German government abolishes free coronavirus testing

While both the number of infections and hospitalizations in Germany are rising rapidly again, the government is giving the virus free rein and dismantling the last remaining coronavirus measures.

On Friday, Health Minister Karl Lauterbach (Social Democratic Party, SPD) announced the end of free public testing. A few days earlier, he had presented a vague 7-point plan to combat the impending autumn wave, focusing on vaccinations and testing. Now, it is clear that even these areas will not be expanded, but cut back further.

Coronavirus testing centre in Frankfurt (AP Photo/Michael Probst)

Starting July 1, a test at a public testing station will cost three euros. Only vulnerable groups, such as children up to five years old, women in early pregnancy and visitors to hospitals and nursing homes, will still be tested free of charge.

The consequences of the decision are broad. For many who must test regularly, it means a considerable financial burden that workers and the socially disadvantaged in particular can hardly afford.

With the abolition of free testing, the already inadequate data on the actual level of infections will be even less robust. Lauterbach himself revealed that only about half of coronavirus infections were being recorded. Without free testing, the number of unreported cases will rise even further.

'I will make no secret of it, I would have liked to continue the free tests for all,' Lauterbach explained cynically. The decision is in line with the policies the “traffic light” coalition of the SPD, Liberal Democrats (FDP) and Greens has followed since taking office. It has ended all remaining protections, essentially putting into practice the demands of the far-right Alternative for Germany (AfD).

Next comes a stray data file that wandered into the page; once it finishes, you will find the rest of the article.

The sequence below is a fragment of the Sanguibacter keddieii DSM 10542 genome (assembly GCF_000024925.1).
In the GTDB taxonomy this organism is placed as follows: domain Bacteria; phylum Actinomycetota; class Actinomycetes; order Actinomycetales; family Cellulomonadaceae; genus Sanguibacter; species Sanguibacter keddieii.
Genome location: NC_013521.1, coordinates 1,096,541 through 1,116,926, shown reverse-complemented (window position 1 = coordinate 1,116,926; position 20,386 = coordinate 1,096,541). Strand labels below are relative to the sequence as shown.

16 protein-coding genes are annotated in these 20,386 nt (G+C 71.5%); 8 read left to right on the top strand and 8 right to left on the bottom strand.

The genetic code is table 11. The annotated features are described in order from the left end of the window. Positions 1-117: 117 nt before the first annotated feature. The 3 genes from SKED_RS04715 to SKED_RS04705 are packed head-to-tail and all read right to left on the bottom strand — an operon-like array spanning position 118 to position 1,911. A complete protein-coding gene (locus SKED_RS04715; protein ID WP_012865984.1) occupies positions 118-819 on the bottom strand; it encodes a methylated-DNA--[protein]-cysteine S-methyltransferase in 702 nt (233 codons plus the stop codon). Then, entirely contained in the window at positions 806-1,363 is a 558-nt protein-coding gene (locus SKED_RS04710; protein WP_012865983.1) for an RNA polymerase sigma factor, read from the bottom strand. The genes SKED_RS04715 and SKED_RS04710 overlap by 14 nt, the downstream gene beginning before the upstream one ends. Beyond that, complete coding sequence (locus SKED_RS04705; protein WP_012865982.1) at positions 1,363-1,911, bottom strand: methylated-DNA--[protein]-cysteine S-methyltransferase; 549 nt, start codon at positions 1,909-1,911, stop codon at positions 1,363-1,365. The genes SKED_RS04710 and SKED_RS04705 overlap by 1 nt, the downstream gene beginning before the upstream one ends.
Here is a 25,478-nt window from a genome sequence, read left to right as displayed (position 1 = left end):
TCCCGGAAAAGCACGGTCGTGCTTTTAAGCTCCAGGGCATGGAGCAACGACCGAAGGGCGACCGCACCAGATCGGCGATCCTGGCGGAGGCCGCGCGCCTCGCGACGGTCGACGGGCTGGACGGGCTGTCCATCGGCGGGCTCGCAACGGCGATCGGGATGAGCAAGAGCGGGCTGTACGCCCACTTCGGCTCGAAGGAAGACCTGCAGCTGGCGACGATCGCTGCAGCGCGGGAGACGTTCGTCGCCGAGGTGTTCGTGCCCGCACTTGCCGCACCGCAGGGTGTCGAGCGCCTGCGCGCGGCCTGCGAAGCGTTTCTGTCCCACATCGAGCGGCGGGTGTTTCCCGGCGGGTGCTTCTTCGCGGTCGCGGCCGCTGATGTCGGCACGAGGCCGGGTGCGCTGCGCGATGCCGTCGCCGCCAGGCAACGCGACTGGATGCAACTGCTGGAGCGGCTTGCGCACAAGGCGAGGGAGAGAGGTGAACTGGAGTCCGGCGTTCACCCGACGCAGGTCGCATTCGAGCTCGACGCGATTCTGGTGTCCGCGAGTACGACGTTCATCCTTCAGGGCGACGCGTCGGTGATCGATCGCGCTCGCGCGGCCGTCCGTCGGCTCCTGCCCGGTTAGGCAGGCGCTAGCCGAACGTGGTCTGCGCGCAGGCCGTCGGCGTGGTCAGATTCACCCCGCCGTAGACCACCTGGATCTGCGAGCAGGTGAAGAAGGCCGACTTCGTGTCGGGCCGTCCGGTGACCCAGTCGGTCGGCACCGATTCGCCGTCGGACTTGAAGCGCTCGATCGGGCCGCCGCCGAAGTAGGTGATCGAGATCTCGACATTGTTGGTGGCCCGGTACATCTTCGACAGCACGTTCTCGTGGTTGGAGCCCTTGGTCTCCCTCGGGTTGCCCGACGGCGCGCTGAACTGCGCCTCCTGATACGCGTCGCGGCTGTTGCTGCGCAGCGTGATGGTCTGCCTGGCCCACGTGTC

Lauterbach justifies the abolition of free tests with “the tight budget situation that awaits us in the autumn.” The “truth” is that the tests “unfortunately cannot be afforded,” he said.

Who is Lauterbach trying to fool? The federal government has just launched a “special fund for the Bundeswehr” of €100 billion to spend on rearmament. It is simply not willing to spend the money on coronavirus tests and other health and protection measures. Instead, these costs will be passed on to the working class, which is already struggling with rising heating, rent and food costs.

The decision makes clear the government will take no further action, even under conditions of a massive new wave of infections. Ending free testing not only eliminates the basis for reintroducing limited measures such as requiring a negative test result for entry into some public venues, the entire “Autumn Coronavirus Strategy” does not include a single mandatory protective measure.

Its seven points focus largely on a vaccination campaign and the procurement of vaccines adapted to the Omicron variant. However, Lauterbach has already ruled out a renewed push for mandatory vaccination, even though the majority of the population would support it. One looks in vain for terms such as “lockdown” or even “mandatory masking.” Instead, the document explicitly states, “Nurseries and schools must remain open.”